Prime Minister Putin Addresses Agriculture Conference in Russia
Declaring food security, food price stabilization, and development of the agriculture and
agro-industrial sectors to be a top priority of his government,
Russian Prime Minister Vladimir Putin today declared that Russia
has every potential to be food self-sufficient, while
simultaneously becoming a food exporter -- "a major player in the
international food market." The presentations by Putin and
Minister of Agriculture Alexei Gordeyev to a conference on the
agriculture sector made clear that Russia will use subsidies and
protective trade measures -- measures that go against the "free
trade" rules of the World Trade Organization (WTO) that Russia is
still attempting to join -- to defend food production as a matter
of national security.
Agricultural Minister Gordeyev told the meeting, held in the town of Yessentuki,
Stavropol Territory in the southern grain belt, that the Russian
Federation is currently importing 40% of its food. Especially
high is the level of meat imports (41% of consumption), due to
the destruction of Russia's herds during "shock therapy"
deregulation during the 1990s.
In preparation for today's meeting, Putin and Gordeyev
conferred on Friday, May 16, and made public the content of their
discussion. Gordeyev reported that 30% more acreage than last
year has been planted with grain crops so far this spring. He
stressed that yields are also going to be better this year,
because more fertilizer are available as a result of the
government's having raised export duties on fertilizer last year.
Specialists at the Russian Ministry of Agriculture, under
Gordeyev, have opposed Russia's joining the WTO, on grounds that
doing so would hamper the recovery of agriculture and damage the
country's food security.
In his speech today, Putin said that agriculture has moved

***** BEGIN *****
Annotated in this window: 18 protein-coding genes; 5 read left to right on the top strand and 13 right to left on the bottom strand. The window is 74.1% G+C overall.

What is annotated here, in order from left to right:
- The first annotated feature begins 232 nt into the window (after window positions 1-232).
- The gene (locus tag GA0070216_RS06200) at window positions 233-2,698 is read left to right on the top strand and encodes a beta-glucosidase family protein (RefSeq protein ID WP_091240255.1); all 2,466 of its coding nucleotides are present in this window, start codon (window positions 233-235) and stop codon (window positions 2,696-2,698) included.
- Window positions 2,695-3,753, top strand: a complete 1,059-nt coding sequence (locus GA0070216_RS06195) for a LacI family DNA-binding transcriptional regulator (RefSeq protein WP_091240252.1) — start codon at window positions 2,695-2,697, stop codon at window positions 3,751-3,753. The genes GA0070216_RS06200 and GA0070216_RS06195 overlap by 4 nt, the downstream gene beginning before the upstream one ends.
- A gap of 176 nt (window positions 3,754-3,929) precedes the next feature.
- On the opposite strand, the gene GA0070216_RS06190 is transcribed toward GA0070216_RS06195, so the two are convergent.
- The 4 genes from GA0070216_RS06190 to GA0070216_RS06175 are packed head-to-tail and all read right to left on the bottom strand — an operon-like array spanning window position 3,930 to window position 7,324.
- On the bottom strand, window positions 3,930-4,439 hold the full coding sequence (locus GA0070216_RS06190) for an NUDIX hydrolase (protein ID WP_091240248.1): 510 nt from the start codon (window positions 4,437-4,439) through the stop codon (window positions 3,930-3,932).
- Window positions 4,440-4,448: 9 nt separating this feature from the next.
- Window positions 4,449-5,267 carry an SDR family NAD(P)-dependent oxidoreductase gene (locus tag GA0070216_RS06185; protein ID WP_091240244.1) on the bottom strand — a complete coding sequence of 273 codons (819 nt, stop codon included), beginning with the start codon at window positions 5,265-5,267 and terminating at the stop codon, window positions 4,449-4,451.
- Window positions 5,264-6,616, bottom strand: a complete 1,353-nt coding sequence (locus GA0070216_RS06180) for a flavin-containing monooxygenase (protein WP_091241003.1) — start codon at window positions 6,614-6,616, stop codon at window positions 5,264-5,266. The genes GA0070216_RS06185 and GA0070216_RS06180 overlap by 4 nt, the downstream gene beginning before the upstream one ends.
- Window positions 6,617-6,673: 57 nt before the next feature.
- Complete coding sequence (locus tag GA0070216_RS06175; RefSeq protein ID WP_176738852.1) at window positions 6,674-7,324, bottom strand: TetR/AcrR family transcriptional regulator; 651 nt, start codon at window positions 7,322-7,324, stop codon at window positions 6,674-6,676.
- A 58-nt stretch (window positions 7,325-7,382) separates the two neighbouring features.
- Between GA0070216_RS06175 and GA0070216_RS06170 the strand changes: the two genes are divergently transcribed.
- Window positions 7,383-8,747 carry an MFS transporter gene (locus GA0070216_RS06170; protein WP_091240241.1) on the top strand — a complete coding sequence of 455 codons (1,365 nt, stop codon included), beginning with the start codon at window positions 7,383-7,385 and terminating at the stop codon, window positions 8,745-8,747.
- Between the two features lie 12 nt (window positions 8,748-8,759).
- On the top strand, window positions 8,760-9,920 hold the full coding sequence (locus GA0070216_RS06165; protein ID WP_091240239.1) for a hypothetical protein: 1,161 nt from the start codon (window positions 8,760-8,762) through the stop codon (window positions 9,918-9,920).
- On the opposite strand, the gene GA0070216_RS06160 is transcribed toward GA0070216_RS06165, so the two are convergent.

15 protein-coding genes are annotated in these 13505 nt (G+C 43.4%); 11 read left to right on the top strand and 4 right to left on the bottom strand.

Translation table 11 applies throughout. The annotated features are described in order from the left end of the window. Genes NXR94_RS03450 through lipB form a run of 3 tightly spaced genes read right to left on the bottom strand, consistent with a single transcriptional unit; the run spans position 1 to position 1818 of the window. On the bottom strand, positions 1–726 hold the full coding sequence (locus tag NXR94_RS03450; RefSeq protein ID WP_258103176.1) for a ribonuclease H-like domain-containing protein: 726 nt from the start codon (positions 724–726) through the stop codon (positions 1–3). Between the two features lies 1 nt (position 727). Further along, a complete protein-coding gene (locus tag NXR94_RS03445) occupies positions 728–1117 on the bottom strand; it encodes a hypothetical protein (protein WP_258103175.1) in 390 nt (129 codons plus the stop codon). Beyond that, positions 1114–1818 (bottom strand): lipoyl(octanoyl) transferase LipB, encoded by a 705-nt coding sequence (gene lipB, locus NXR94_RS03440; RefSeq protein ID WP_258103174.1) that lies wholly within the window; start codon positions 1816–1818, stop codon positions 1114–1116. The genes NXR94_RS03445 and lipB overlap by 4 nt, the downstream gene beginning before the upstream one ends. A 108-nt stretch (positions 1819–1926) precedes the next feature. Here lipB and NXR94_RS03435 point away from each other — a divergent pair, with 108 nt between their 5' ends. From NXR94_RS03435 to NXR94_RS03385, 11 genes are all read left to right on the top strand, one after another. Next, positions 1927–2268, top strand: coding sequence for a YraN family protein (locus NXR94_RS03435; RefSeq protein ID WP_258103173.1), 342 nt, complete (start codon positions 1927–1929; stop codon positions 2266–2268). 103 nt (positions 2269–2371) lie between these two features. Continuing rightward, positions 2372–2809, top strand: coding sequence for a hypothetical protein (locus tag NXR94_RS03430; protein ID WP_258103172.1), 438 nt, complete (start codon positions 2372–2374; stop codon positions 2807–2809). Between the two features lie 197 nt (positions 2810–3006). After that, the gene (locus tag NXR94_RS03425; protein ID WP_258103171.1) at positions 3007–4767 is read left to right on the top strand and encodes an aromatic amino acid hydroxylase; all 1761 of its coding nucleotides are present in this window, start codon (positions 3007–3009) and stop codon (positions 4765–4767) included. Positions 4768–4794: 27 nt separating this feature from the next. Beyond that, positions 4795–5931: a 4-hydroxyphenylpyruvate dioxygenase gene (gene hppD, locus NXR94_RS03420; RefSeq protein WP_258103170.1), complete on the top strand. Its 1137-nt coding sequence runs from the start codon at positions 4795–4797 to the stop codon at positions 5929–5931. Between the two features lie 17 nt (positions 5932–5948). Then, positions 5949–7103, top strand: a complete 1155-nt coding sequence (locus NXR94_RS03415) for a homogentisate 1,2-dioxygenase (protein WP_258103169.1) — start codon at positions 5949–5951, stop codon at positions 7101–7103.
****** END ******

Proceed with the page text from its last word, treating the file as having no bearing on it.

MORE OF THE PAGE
to the top of the incoming government's agenda, because of what's
happening on world food markets: "the steep rise in food prices
on world markets, which has seriously affected the situation in
Russia." He stated that the poorest layers of the population have
felt this the most -- "pensioners, families with several
children, and other socially vulnerable groups of the population,
for whom food is their main household budget item." To protect
the population, said Putin, the government must ensure price
stability in the agro-industrial sector as a whole, through more
effective anti-monopoly regulation and the use of subsidies.
Putin laid out five interim objectives for Russian
1) increase gross output, especially of grain, through
increasing the area under cultivation, as well as yields;
2) technological re-equipping of agriculture and the
food-processing industry, using innovative land and technology
leasing schemes and long-term credit.
3) achieve price stability, especially for motor lubricants
and ferilizer, using "anti-monopoly regulation and subsidies";
4) better risk management and agriculture sector insurance;
5) constant monitoring of the food products markets, "and if
prices exceed established limits, there should be automatic
measures, and I mean purchasing interventions, and regulation
using import and export tariffs."
Said Putin, "Russia has truly unique agricultural potential,
which should enable us not only to fully meet our own needs, but
to make our presence known as a major player on the world food
Gordeyev underscored that importing food, including 41% of
the meat and 26% of dairy products, cost Russia $27.6 billion in
2007. These parameters have continued to rise in recent years.
"Gordeyev considers it a necessity to increase government
subsidies for agricultural producers," reported Prime-TASS. He
posed this in terms of the need for urgent measures to cut food
imports, in view of the world situation. Gordeyev told the
meeting that Russian agricultural output can and must grow at
double or more the rate of world growth in agricultural output
(2.5-3 times faster, for grain and meat over the next 10 years,
Both officials linked the progress achieved so far to the
operation of the National Project for agriculture, which is one
of the four National Projects that President Dmitri Medvedev was
on top of as a deputy prime minister. This included incentives
for leasing arrangements in agriculture, and other ways of
channeling investment and support to the sector -- after the
livestock devastation, the removal of huge swathes of land from
cultivation, and the disappearance of thousands of villages
during the 1990s.